Which brings that same question before us today. How open are we to read new and unfamiliar situations in the world and Church as more light than dark? How open am I to the possible light inside yet unknown realities coming at me from the future rather than taking them in as mostly dark and threatening? It might feel like there are barbarians at the gate, but can I, like the Jewish Christians, see them as more than just barbarians? Can I see that the light of the Spirit is within them too, though in other guises, and that at a deep level they are indeed co-heirs in much the same family?
You and I could bring up many examples of outsiders, those who are different. We could do it racially, ethnically, economically, religiously, gender-wise. So much of the rhetoric in the run-up to the Presidential campaign gets its fire from the dark and threatening possibilities in just those differences.
But let me stay with one: those outsiders whom the media has describes as the “N-O-N-E-S,” those who when asked on some form for their religion say “none,” those who profess to being spiritual but not religious. Those who say that they belong to no religious denomination but still believe in God, and that there’s more to life than material reality, and that a basic path of goodness is to be followed. And as the poll takers tell us, so many of them in the younger population, the Generation Xer’s and the Millennials and beyond. These are the non-church goers, the ones who have left behind the practices and rituals of what we call organized religion.
A piece in the paper the other day styled them “the Star-Wars believers.” They claim they’ve dropped their religious traditions, but in fact find themselves caught up in that symbolism of the Light Side in conflict with the Dark Side – and they would identify themselves with the Light. The movie is set up, as you know, as a battle between the oppressive, evil forces of darkness and the liberating, generative, justice-seeking forces of light. So many of the characters are portrayed as trying to tune into this invisible light, let it grow stronger inside them, follow it more readily, spot it more quickly, resist the dark force.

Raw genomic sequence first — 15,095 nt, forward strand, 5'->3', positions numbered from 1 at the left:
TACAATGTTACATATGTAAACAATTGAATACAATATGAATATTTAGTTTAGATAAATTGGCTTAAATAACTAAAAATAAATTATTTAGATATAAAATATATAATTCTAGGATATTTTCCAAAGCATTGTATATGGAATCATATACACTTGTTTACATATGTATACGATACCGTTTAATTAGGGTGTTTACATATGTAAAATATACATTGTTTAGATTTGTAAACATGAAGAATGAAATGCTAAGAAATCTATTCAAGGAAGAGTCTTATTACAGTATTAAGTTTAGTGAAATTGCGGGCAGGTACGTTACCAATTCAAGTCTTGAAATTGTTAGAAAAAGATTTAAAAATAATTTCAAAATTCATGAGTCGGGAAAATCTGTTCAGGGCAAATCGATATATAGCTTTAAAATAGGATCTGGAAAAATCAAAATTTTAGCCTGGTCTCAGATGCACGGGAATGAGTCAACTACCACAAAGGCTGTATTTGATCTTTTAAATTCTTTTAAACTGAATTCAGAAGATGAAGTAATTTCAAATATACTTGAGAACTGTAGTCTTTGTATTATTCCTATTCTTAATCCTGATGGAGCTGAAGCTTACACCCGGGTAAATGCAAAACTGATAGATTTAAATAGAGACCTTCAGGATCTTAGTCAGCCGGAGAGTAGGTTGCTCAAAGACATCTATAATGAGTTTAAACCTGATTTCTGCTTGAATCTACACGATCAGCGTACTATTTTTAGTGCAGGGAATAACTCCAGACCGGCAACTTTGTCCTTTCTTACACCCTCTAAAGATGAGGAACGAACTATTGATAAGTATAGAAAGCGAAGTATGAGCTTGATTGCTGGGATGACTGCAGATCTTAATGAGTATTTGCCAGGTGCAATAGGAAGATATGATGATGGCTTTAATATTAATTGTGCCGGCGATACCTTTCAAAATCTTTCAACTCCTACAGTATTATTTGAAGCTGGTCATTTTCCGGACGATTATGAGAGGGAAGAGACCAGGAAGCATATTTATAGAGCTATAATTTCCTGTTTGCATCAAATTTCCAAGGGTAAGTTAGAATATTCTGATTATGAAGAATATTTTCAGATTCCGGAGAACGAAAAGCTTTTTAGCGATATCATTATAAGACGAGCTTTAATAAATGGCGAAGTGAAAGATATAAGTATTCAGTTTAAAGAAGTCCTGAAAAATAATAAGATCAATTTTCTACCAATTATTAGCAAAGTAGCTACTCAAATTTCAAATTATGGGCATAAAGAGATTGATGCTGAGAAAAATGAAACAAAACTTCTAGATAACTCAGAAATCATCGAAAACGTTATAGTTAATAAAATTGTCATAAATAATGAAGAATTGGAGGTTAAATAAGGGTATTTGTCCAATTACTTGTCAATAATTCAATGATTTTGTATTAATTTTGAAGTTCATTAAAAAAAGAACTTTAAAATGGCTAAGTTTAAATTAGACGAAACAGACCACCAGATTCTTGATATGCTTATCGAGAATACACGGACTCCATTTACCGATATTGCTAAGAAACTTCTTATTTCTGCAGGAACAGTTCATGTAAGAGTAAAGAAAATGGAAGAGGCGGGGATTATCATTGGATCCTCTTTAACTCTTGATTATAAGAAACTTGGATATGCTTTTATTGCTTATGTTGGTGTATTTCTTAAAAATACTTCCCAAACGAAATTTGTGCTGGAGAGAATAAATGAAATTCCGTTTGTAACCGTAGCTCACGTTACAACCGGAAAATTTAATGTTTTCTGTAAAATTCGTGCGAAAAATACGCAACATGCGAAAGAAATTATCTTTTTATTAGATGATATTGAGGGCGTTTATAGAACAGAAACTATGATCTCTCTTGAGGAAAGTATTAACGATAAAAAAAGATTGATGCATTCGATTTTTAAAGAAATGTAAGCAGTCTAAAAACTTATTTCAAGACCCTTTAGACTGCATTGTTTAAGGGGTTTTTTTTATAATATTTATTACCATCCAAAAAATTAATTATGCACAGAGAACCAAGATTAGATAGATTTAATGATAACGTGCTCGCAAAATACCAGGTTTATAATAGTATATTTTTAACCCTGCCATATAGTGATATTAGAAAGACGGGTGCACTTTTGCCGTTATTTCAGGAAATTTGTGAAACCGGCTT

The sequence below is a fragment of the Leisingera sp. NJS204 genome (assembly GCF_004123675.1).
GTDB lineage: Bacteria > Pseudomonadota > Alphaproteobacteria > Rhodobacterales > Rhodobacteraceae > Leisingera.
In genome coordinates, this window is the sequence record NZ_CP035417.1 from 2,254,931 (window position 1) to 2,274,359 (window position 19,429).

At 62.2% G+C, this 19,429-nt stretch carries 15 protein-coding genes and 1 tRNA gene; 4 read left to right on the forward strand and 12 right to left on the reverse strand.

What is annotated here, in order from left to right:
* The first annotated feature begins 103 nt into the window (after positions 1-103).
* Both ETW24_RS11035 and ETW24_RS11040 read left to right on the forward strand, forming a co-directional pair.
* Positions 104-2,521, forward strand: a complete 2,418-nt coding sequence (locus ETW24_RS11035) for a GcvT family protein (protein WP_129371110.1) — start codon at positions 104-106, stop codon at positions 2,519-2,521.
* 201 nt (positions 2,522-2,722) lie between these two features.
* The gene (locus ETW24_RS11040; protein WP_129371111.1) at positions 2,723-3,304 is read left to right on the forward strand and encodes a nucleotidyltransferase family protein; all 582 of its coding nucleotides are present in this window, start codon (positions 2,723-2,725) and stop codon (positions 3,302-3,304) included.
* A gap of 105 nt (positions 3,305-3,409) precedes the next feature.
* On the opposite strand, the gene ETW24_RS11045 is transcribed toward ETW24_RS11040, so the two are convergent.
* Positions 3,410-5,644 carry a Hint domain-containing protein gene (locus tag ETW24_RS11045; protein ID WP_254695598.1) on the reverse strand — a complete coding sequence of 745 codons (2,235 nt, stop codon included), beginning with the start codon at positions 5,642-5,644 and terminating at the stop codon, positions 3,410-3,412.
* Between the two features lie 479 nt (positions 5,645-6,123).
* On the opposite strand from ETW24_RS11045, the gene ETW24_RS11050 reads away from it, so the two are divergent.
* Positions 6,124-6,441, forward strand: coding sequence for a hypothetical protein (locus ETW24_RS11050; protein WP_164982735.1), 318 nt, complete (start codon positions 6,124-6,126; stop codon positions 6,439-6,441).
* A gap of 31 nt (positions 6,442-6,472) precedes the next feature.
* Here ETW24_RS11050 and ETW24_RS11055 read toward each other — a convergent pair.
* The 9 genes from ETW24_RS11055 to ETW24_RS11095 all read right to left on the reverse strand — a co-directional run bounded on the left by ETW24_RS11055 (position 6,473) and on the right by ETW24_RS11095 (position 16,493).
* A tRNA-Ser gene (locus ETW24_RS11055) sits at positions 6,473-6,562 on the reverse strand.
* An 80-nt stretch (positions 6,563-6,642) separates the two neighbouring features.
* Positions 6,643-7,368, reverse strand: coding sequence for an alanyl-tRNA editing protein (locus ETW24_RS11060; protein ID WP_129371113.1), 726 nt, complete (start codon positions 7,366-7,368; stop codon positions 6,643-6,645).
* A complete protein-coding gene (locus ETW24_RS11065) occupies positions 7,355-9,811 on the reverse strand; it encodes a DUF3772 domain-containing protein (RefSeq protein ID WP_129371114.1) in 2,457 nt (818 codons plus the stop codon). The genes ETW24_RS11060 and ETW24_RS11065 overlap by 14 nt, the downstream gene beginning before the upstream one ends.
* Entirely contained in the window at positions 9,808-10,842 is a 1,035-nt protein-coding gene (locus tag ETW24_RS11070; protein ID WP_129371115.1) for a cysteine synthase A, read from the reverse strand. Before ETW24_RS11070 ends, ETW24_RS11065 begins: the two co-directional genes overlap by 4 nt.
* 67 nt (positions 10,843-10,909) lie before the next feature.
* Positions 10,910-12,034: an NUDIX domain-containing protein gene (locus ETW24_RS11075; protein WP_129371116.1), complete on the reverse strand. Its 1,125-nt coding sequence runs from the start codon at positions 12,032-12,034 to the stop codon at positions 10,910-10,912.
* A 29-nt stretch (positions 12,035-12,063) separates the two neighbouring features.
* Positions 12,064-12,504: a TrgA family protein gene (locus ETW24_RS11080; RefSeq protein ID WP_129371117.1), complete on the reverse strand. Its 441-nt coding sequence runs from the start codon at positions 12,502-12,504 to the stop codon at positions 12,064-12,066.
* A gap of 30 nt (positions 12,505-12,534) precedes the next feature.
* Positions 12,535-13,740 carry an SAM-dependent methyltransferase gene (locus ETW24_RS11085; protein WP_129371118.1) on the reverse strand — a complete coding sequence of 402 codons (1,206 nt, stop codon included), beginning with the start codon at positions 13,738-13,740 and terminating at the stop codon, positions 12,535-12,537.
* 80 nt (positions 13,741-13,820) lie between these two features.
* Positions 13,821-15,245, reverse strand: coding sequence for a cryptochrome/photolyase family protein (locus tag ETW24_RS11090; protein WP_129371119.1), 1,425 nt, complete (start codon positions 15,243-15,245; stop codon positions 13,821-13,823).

The column went on to observe how deep inside the mainline religious traditions these symbols and ideas actually are. The writer wasn’t proposing a new Star Wars religion, but rather saying how the pull of these images has spread so widely and how closely they reverberate with things like overcoming temptation, sacrifice for the good of the other, getting beyond self-interest, contact with something good and more powerful that’s beyond one own person. In other words, it pointed out how profoundly and extensively these traditional religious themes are sounding through the younger generation.